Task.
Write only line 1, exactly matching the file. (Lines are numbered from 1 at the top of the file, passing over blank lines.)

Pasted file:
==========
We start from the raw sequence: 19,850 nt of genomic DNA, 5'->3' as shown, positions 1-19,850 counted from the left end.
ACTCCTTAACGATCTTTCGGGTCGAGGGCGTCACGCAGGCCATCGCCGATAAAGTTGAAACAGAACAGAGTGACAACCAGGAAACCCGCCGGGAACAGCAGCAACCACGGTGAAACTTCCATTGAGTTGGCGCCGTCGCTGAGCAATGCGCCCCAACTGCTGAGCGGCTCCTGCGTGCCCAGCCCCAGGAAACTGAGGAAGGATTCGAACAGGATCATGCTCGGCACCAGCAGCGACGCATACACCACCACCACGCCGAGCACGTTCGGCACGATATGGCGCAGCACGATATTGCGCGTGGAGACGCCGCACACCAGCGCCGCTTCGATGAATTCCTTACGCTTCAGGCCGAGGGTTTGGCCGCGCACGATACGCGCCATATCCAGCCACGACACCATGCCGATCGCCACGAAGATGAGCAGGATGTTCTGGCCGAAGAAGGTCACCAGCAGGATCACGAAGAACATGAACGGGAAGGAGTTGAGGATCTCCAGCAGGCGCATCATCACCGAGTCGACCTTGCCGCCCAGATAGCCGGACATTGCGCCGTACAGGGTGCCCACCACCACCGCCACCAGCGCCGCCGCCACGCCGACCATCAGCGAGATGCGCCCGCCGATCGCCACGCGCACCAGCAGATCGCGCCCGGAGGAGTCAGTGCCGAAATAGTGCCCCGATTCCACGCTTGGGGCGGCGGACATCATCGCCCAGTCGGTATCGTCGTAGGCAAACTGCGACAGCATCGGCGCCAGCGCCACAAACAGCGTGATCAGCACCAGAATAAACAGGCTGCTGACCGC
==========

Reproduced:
We start from the raw sequence: 19,850 nt of genomic DNA, 5'->3' as shown, positions 1-19,850 counted from the left end.